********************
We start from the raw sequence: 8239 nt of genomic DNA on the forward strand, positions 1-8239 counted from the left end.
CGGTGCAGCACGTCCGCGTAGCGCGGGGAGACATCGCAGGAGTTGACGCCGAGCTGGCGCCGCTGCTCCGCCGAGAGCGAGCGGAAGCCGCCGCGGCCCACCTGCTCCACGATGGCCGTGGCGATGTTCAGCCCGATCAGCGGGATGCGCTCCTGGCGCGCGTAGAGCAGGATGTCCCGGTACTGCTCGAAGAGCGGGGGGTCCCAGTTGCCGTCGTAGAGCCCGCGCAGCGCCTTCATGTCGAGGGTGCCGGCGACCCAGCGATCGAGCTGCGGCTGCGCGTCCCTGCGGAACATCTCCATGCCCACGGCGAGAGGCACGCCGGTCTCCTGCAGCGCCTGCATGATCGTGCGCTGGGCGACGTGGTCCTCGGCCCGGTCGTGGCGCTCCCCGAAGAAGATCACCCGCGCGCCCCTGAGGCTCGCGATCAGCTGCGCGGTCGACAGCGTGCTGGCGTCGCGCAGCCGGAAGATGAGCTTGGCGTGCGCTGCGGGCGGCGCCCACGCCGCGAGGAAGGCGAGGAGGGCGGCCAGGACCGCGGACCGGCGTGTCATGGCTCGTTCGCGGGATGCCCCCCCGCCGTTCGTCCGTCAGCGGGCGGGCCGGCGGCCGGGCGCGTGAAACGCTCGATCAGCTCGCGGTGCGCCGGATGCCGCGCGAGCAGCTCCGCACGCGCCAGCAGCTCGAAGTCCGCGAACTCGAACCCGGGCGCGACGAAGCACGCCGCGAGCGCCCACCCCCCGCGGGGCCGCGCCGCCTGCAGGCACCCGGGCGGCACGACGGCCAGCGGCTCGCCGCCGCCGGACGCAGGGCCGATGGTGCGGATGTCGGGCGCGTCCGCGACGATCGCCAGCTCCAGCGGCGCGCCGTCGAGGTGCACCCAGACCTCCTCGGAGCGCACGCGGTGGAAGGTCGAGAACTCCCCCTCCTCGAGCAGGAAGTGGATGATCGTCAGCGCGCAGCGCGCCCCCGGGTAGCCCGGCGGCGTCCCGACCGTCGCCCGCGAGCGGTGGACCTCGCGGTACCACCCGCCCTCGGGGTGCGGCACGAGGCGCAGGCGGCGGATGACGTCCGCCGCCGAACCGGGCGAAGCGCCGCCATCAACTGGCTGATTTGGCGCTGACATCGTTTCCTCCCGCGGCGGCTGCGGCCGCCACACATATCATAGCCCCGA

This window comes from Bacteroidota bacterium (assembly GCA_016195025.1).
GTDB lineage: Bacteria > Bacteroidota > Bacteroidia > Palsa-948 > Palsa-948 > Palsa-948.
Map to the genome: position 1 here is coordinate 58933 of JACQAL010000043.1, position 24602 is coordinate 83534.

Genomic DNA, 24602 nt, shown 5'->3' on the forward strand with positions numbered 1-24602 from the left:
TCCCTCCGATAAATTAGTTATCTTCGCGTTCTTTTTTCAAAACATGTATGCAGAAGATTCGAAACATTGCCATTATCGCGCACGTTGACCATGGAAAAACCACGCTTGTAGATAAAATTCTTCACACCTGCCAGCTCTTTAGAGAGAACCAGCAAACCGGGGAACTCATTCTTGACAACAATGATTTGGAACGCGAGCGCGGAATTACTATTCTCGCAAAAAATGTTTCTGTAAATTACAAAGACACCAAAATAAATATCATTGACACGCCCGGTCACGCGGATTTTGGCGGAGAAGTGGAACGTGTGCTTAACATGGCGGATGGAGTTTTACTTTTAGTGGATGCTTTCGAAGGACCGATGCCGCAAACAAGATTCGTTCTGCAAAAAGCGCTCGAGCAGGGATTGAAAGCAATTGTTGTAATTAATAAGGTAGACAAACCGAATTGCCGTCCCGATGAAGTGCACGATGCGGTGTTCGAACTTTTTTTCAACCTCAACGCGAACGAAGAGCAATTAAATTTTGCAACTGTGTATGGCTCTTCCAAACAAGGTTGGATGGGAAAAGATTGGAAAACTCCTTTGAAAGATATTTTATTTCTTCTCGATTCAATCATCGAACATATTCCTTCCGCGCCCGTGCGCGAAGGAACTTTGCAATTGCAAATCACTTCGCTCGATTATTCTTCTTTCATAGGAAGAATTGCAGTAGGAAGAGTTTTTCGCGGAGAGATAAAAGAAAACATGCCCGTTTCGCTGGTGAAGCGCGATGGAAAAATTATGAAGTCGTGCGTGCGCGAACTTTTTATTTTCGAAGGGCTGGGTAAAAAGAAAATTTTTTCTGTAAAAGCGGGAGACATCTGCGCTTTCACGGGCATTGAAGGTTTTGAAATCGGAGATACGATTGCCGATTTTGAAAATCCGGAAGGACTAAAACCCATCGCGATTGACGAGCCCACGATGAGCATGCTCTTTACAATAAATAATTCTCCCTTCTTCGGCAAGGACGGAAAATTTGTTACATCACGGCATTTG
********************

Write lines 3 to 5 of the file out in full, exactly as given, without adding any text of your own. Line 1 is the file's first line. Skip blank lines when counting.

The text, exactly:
This window comes from Bacteroidota bacterium (assembly GCA_016195025.1).
GTDB lineage: Bacteria > Bacteroidota > Bacteroidia > Palsa-948 > Palsa-948 > Palsa-948.
Map to the genome: position 1 here is coordinate 58933 of JACQAL010000043.1, position 24602 is coordinate 83534.